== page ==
BALDWIN: Tell me what you know about that.

GOLD: So, "The Wall Street Journal" is reporting that Michael Cohen, the private lawyer to Donald Trump, long-time private lawyer to Donald Trump, set up this LLC literally just three weeks before the election, called Established Consultants LLC. And "The Journal" is reporting that this is what was used to pay Stormy Daniels lawyer. But even that wasn't used as a direct name. It was under a pseudonym.

BALDWIN: Pseudonym for the lawyer and for the porn star?

GOLD: Pseudonym for the lawyer and the porn star. Of course, she has already had a pseudonym, her real name is Stephanie Clifford, and that's how the payment went through. Now, as we said, Delaware is known for privacy. It's one of the few states that doesn't require disclosure of names of the managers.

But even then, Michael Cohen didn't totally hide who he was, because if you look on the filing that you can look at, it says Michael Cohen is the man behind this LLC. And now the question is, are there other LLCs out there? What other sort of payments might there be out there?

BALDWIN: That would have happened in the weeks before the election, Mark Geragos. I mean, clearly, there's the issue of how this looks, which is it looks like hush money to keep this woman quiet ahead of potentially this man winning the election. You have pseudonyms involved, this LLC. Red flags, no?

MARK GERAGOS, CNN LEGAL ANALYST: Look, I have dealt with one or more of these lawyers on many occasions, being in a very similar situation. I've never gone to these lengths to try to hide it. I don't know why you would leave your name on a new LLC that was formed. It generally goes from attorney/client trust to attorney/client trust. And there's nothing you can do at this point.

This is kind of inventive. But you lose the whole reason for the secrecy when you put yourself on as the agent for service of process or the contact person. So that's a little -- it's not just a red flag. I think everybody who has ever been involved in something like this knows exactly what's going on.

BALDWIN: What about just the legality? I mean, is there anything illegal about buying someone's silence this way?

GERAGOS: No. If it's done properly -- and I don't want that to be a blanket no. I can give you like a parade of horror stories about a way that it would not be done appropriately that would expose either your client or yourself, but if it's done properly, there's nothing necessarily illegal. And I think one of the reasons that you've seen this flip flop from the "In Touch" magazine, back and forth, is because probably she got a little ahead of herself and her lawyer raked her in and said unless you want to pay that money back, you better shut up and get out there and deny it.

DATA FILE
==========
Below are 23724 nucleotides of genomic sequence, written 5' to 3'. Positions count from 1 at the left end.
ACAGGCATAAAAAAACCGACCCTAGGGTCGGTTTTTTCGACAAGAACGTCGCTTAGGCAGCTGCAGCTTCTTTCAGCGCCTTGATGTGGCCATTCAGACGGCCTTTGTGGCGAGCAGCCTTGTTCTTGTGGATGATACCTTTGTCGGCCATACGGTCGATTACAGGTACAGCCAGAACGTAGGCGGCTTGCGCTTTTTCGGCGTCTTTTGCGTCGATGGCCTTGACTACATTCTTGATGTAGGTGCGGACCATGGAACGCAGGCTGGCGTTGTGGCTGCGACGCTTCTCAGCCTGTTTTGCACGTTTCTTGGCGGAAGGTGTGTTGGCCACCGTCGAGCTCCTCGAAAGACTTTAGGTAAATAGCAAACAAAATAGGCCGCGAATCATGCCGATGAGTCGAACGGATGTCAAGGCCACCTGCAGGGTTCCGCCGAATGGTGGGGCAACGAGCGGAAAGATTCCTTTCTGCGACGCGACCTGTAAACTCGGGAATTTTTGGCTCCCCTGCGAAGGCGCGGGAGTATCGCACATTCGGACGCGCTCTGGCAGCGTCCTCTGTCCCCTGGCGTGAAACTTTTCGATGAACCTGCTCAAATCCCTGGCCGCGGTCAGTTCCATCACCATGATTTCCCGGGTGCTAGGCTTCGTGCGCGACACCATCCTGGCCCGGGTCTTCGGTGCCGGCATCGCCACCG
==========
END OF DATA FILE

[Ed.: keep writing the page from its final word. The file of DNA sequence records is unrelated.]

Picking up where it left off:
BALDWIN: All right. And just quickly, we don't know where this $130,000 came from, right?

GOLD: That's the next big question. Where did it come from, his personal money or potentially from the campaign? And then there's a whole other set of issues there.

BALDWIN: Keep digging, Hadas. Keep digging.

And, Mark Geragos, good to see you. Thank you so much.

GERAGOS: Good to see you, Brooke.

BALDWIN: Coming up here on CNN, we're going to get you back to our breaking news. Senator Chuck Schumer leaving the White House moments ago after his one on one meeting with President Trump on potentially how to avoid a government shutdown this evening. What we're learning about their closed door discussion.

Also ahead, new disturbing details emerging from that so-called house of horror in California where those 13 siblings were allegedly chained up, denied showers, tortured without food. What challenges, just emotionally, psychologically, will they face moving forward? We'll talk with clinical psychologist about that, next.